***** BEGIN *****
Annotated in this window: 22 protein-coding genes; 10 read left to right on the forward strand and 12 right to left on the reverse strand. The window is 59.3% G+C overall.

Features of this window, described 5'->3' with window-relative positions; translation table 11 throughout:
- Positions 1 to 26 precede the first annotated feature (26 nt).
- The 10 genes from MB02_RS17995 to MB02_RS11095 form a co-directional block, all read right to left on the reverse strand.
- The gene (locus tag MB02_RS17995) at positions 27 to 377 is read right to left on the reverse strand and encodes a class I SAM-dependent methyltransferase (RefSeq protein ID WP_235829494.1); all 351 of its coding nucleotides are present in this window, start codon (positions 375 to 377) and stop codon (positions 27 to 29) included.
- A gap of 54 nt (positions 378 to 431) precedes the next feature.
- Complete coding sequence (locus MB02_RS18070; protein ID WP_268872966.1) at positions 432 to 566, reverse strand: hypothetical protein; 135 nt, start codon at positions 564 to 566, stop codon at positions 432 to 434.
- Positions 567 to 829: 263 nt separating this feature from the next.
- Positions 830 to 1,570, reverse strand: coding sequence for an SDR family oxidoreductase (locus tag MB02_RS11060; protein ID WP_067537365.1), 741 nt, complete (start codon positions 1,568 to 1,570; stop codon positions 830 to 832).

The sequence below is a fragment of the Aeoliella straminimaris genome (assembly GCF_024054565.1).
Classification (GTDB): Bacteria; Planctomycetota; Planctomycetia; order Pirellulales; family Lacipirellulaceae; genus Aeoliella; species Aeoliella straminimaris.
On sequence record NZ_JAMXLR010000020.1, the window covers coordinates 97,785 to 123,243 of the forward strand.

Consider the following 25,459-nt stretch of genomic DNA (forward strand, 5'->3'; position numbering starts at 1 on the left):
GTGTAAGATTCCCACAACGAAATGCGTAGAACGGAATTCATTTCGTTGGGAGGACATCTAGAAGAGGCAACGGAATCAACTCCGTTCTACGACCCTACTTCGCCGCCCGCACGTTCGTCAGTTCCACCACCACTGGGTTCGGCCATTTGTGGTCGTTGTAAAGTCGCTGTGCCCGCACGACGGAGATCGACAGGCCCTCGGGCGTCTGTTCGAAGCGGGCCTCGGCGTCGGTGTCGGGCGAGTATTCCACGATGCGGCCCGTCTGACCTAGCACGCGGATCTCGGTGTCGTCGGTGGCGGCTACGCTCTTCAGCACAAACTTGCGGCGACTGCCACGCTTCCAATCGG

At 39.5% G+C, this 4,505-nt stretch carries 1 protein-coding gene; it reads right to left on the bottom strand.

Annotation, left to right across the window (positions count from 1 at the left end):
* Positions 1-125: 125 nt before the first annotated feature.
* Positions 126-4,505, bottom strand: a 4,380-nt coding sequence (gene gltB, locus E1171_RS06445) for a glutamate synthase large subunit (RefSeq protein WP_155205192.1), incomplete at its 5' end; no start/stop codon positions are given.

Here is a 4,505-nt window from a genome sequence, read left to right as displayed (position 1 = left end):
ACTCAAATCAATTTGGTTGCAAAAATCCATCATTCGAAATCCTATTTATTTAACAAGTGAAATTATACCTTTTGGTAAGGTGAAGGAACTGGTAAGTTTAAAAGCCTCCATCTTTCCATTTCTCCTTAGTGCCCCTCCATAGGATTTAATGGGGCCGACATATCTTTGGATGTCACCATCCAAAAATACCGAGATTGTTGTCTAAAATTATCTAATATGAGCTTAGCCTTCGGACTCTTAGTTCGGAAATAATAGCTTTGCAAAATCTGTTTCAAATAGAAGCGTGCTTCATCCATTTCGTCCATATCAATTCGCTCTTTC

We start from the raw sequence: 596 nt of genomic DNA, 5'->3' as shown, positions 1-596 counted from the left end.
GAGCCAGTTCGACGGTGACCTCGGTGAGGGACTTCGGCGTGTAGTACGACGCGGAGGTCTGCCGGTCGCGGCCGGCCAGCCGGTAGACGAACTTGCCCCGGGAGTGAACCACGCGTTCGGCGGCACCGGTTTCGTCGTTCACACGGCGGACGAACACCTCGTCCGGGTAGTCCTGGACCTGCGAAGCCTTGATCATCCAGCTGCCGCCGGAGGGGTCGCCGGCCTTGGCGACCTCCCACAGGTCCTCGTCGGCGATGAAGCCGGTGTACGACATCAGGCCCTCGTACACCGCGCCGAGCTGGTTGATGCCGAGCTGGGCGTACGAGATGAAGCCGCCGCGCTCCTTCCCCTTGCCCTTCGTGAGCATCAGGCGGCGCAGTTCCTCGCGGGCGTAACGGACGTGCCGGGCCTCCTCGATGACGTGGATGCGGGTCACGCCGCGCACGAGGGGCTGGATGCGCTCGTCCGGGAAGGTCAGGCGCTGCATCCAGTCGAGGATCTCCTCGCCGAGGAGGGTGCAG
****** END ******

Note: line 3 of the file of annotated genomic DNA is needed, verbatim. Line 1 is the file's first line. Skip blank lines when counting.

- Positions 1 to 26 precede the first annotated feature (26 nt).